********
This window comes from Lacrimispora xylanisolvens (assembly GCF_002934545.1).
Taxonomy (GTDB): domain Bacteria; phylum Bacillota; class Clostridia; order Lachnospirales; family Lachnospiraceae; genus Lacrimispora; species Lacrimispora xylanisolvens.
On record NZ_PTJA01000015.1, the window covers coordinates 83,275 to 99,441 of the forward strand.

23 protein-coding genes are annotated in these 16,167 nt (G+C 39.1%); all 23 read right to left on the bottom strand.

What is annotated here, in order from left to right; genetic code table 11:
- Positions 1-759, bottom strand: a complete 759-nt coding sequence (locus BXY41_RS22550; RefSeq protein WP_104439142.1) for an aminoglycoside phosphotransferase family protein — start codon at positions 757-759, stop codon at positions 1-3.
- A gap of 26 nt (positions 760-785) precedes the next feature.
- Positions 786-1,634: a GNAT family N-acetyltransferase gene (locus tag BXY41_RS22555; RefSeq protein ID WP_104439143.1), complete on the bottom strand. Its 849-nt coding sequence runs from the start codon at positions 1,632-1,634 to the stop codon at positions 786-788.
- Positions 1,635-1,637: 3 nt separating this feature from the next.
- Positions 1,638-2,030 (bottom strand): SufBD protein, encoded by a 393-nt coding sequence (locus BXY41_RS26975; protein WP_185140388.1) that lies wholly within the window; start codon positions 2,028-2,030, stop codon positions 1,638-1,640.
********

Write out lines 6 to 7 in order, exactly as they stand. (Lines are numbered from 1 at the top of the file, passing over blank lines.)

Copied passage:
- Positions 1-759, bottom strand: a complete 759-nt coding sequence (locus BXY41_RS22550; RefSeq protein WP_104439142.1) for an aminoglycoside phosphotransferase family protein — start codon at positions 757-759, stop codon at positions 1-3.
- A gap of 26 nt (positions 760-785) precedes the next feature.